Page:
Is Toyota’s Recall Fix Working?

Some Toyota owners whose vehicles have already had accelerator pedals modified or floor mats replaced have begun complaining that their vehicles suddenly accelerated, according to a report in The Los Angeles Times. The new complaints are raising fears that Toyota has yet to address the real reason behind its recent problems with sudden acceleration.

Since September, Toyota has recalled nearly 8 million vehicles worldwide for issues involving unintended acceleration. The National Highway Traffic Safety Administration (NHTSA) has now received more than 2,000 complaints of sudden, unintended acceleration with Toyota and Lexus vehicles that involve more than 50 deaths and hundreds of accidents since 2000. Toyota has blamed the problems on faulty floor mats and defective accelerator pedals, but some believe a problem with the vehicles’ electronic throttle control system is behind the problems.

According to The Los Angeles Times, the NHTSA has received seven new complaints in the last two weeks from Toyota owners alleging that their cars surged out of control after they underwent recall repairs. In addition to these complaints, several others in the NHTSA database reported unusual vehicle behavior, such as errant check-engine lights, after the recall service, according to the Los Angeles Times.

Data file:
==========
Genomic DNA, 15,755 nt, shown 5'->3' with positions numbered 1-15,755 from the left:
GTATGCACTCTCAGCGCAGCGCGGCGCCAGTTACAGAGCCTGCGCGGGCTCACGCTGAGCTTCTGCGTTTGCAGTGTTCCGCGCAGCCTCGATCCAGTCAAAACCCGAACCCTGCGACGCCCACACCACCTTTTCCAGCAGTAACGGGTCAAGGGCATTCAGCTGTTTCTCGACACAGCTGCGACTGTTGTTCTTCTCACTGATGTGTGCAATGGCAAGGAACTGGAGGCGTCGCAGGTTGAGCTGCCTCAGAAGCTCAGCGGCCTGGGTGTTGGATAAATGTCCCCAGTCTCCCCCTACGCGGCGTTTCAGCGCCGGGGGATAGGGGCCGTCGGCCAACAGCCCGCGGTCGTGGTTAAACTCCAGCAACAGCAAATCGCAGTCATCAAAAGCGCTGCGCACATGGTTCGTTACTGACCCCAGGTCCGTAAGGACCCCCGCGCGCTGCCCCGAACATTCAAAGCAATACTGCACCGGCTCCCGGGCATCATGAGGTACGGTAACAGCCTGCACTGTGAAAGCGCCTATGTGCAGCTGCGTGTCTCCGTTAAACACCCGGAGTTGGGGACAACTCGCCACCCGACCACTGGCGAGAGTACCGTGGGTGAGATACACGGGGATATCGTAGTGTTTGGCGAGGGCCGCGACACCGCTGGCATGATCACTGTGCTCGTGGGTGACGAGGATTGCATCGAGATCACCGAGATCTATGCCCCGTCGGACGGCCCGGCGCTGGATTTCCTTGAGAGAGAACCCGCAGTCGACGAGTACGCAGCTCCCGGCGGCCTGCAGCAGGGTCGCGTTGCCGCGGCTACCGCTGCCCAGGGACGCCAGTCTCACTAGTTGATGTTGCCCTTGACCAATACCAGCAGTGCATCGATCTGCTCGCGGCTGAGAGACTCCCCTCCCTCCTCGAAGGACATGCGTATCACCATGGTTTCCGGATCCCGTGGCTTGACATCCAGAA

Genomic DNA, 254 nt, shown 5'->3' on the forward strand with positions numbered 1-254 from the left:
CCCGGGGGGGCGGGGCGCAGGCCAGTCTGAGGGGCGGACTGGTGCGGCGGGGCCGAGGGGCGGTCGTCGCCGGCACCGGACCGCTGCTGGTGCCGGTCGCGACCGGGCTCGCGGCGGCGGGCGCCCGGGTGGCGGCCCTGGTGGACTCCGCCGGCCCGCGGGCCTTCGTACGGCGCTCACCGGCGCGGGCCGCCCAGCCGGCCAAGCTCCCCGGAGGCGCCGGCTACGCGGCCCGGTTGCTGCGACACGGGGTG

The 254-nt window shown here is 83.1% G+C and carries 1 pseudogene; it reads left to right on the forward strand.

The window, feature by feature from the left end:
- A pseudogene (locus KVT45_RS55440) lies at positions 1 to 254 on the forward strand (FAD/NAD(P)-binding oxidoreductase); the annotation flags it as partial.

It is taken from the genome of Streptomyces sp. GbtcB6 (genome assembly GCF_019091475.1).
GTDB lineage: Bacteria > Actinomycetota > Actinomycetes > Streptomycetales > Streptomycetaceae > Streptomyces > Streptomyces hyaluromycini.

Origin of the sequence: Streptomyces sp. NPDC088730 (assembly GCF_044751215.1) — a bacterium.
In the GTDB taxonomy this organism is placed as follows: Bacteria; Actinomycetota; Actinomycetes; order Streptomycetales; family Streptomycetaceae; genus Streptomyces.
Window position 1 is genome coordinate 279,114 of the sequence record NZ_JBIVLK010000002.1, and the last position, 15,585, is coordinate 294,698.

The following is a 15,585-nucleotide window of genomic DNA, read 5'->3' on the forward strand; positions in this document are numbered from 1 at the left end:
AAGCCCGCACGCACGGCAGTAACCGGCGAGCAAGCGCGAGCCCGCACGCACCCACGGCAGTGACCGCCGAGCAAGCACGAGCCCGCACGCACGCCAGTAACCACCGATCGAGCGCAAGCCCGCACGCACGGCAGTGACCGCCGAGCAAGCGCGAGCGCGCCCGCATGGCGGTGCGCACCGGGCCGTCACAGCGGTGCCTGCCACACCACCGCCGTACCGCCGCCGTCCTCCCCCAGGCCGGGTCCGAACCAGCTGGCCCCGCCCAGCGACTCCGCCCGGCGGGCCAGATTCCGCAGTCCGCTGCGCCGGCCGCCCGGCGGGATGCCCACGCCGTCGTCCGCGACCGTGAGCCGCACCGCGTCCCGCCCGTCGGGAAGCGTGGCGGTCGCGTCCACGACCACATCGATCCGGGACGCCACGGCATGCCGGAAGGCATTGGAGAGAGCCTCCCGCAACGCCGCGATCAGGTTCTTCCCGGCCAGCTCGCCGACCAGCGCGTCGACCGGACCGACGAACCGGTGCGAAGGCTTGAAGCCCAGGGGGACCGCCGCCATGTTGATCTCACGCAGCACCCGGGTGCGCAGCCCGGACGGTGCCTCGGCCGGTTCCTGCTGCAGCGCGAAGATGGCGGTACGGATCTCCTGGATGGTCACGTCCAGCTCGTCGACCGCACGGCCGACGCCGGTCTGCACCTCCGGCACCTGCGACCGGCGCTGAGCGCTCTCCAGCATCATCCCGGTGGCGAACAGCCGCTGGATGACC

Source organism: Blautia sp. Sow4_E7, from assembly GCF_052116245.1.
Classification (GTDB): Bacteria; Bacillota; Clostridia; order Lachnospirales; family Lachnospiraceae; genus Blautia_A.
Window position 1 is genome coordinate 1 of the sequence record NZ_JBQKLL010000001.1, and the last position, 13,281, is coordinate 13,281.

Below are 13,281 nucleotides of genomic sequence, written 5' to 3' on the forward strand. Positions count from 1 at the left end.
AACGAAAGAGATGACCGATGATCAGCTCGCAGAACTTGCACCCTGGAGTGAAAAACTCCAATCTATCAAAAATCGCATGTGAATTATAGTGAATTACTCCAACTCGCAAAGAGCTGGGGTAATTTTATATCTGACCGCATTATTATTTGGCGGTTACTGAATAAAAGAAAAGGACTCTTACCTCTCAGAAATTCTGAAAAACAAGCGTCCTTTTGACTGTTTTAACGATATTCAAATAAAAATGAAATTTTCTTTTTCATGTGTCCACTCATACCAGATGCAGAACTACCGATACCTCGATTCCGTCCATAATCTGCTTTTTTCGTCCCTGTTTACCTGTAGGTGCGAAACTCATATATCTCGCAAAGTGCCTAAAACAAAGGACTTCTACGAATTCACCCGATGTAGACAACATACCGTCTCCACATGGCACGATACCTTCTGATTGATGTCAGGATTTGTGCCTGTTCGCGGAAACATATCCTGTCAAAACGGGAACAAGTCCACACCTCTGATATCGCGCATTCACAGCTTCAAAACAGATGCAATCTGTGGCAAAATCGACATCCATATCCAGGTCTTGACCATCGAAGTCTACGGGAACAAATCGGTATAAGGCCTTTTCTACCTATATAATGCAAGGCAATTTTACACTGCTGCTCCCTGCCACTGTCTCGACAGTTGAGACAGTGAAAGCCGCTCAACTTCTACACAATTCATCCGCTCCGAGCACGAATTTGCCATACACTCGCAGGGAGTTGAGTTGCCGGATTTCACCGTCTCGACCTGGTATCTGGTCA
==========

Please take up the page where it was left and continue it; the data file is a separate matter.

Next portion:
The newly filed complaints claiming recurring sudden acceleration include incidents involving the Avalon, Camry and Matrix. Those models are currently being given new brake override software as part of the recall, along with the Lexus IS and ES, the Times said. The brake override software is designed to automatically reduce the engine to idle when both the brake and the accelerator are depressed. Last week, Toyota said it would also add that upgrade to the Venza, Tacoma and Sequoia.

According to the Times, some safety experts are concerned that the brake override software may in fact cause more problems by adding a new layer of software to the system.

Such brake override systems could eventually become standard in all U.S. automobiles. According to a report in USA Today, Secretary of Transportation,. Ray LaHood, told a congressional committee yesterday that the NHTSA is considering making brake-override systems mandatory for all cars.

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